HRC Calls for Stronger Laws and More Training to Protect LGBT Youth in Foster Care

by HRC Staff

Horrific case in Connecticut raises national concerns during Foster Care Awareness Month

WASHINGTON – A case of horrible neglect, abuse, and sexual violence, followed by the incarceration of the transgender minor in an adult prison has renewed calls by the Human Rights Campaign (HRC) for stronger laws to protect LGBT youth in foster care and more training for child welfare professionals.  The details surfaced in an op-ed in the New York Times by Harvey Fierstein this weekend. Fierstein recounts the deeply disturbing set of circumstances of “Jane Doe,” whose father was in prison and mother addicted to drugs.  From the age of five, according to the op-ed, Jane Doe was shuffled between family members where she endured years of severe abuse and violence, followed by foster care with included ongoing mistreatment.  Jane Doe has become violent herself, according to another op-ed by Connecticut Department of Children and Families Commissioner Joette Katz and the State of Connecticut has said that it has no choice but to place her in solitary confinement in the mental ward of an adult prison. The story of Jane Doe was previously reported by a number of publications including The Advocate

“The cruel reality is that LGBT youth in foster care often face a horrific set of circumstances ranging from ignorance to sexual violence," said HRC President Chad Griffin. “The appalling details of Jane Doe's young life should serve as a clarion call for child welfare professionals going forward that stronger laws, training and increased understanding are necessary.”

It is imperative that the nation’s child welfare systems have the resources and expertise necessary to care for the most injured, the most vulnerable young people, like "Jane Doe," so that a prison or the streets are not the only option; appropriate treatment and ongoing support are a must. The Human Rights Campaign Foundation's All Children-All Families Program provides training to child welfare agencies across the nation to help safeguard LGBT youth who are falling through the cracks. Many other organizations at the national and local levels have developed effective training programs and other resources to help child welfare agencies insure that LGBT youth are safe, supported, and have the same opportunities for permanency and stability as do other youth.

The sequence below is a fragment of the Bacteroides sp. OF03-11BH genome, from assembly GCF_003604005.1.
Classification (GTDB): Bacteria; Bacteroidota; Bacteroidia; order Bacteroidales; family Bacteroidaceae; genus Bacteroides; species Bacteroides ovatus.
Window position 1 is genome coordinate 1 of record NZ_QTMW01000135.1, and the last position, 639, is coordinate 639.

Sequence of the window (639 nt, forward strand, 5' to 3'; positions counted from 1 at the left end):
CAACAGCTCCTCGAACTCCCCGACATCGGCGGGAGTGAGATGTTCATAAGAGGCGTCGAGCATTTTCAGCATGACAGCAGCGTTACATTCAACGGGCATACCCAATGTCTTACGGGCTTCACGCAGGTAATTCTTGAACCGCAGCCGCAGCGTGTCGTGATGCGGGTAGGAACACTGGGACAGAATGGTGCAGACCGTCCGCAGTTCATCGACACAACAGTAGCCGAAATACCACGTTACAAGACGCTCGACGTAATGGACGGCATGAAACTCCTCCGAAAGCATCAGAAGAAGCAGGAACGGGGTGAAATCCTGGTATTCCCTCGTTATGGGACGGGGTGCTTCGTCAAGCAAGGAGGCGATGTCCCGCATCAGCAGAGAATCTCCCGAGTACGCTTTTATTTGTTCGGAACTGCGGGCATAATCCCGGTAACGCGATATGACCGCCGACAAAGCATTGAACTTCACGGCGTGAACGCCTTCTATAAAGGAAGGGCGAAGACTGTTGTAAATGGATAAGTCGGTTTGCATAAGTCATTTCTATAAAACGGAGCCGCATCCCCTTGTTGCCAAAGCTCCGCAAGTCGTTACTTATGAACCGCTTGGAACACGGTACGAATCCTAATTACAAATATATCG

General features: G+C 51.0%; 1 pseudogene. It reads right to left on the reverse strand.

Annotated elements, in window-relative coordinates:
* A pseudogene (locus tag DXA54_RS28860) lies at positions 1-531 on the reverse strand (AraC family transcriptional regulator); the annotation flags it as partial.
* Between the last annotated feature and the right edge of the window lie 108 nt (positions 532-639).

“No young person should endure abuse and mistreatment at the hands of their parents or caregivers, yet we know this continues to be a reality for many of our most vulnerable children,” said Ellen Kahn, director of the HRC Children, Youth, and Families Program and a professional social worker.  “The heartbreaking story of “Jane Doe” is a powerful reminder that we need foster parents, caregivers, and all adults who are charged with looking out for the best interests of children to recommit themselves to ensuring they are educated and equipped to support LGBT youth who may be in their family or in their system of care.”

LGBT youth continue to struggle as they enter the child welfare system, where agency staff members often lack the skills and knowledge to provide them with the services they need and deserve. They sometimes face abuse and hostility from their peers, and even worse, from the adults who are charged with caring for them.  The new ACAF training curriculum includes a module on “safety, permanency and well-being for LGBT youth in out-of-home care,” and HRC has a cadre of highly skilled, certified trainers with deep expertise on this subject.

 “LGBT adults and our allies are desperately needed and wanted as foster parents, mentors, and advocates.  There are nearly 400,000 children and youth in our foster care system, so if there is room in your heart and home to make a difference, the time is now,” said Kahn.

Learn more about the All Children – All Families initiative at

The Human Rights Campaign is America’s largest civil rights organization working to achieve lesbian, gay, bisexual and transgender equality. By inspiring and engaging all Americans, HRC strives to end discrimination against LGBT citizens and realize a nation that achieves fundamental fairness and equality for all.

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